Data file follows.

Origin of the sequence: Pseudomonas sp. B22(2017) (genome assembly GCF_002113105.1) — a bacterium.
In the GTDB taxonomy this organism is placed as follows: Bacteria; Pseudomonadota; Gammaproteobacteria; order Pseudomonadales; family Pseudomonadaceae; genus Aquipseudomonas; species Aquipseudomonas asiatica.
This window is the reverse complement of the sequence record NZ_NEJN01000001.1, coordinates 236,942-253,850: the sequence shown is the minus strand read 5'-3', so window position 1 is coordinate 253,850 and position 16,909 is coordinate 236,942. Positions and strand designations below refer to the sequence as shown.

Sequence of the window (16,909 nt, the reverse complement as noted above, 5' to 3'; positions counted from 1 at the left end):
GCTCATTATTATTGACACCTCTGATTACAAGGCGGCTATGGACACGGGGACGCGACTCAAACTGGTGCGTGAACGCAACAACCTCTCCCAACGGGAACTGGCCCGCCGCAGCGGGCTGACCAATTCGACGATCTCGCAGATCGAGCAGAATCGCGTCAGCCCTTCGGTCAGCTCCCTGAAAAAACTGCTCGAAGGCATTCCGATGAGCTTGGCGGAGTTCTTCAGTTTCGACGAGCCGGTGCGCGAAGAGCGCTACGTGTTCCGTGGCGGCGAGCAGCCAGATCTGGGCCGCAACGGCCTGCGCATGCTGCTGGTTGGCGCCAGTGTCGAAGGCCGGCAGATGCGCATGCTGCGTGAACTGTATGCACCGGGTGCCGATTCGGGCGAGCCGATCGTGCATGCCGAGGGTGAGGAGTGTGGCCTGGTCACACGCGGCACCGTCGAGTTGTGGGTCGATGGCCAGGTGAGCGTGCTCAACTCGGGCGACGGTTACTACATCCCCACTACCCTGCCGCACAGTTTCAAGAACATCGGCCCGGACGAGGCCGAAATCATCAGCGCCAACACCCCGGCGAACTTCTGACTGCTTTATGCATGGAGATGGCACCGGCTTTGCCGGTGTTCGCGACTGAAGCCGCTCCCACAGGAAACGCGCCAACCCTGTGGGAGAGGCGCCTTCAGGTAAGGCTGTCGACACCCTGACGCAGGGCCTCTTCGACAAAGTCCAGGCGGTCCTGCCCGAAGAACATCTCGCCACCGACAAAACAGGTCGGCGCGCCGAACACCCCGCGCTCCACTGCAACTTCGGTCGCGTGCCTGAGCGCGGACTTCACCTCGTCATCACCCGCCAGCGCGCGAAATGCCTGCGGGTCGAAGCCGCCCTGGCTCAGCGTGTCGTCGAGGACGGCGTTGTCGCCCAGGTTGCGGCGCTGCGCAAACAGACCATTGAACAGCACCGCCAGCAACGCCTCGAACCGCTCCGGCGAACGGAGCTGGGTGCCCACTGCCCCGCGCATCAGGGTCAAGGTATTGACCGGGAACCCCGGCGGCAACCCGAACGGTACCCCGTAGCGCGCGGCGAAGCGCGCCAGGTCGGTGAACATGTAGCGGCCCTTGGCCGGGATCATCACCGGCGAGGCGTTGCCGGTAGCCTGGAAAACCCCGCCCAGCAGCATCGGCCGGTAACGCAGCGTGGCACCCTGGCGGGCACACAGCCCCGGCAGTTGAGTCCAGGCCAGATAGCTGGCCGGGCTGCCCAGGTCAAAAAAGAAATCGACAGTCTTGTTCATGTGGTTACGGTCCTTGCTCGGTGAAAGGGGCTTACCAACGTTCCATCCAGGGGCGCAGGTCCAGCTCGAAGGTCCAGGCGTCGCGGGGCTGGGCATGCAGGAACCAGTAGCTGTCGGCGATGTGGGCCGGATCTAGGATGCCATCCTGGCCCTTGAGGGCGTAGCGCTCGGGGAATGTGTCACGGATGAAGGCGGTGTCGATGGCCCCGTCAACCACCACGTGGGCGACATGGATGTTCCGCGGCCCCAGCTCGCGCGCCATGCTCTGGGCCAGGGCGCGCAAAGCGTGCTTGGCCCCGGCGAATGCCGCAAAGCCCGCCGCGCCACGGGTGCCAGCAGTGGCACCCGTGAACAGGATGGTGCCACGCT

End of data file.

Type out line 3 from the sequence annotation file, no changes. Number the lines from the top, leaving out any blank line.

This window is the reverse complement of the sequence record NZ_NEJN01000001.1, coordinates 236,942-253,850: the sequence shown is the minus strand read 5'-3', so window position 1 is coordinate 253,850 and position 16,909 is coordinate 236,942. Positions and strand designations below refer to the sequence as shown.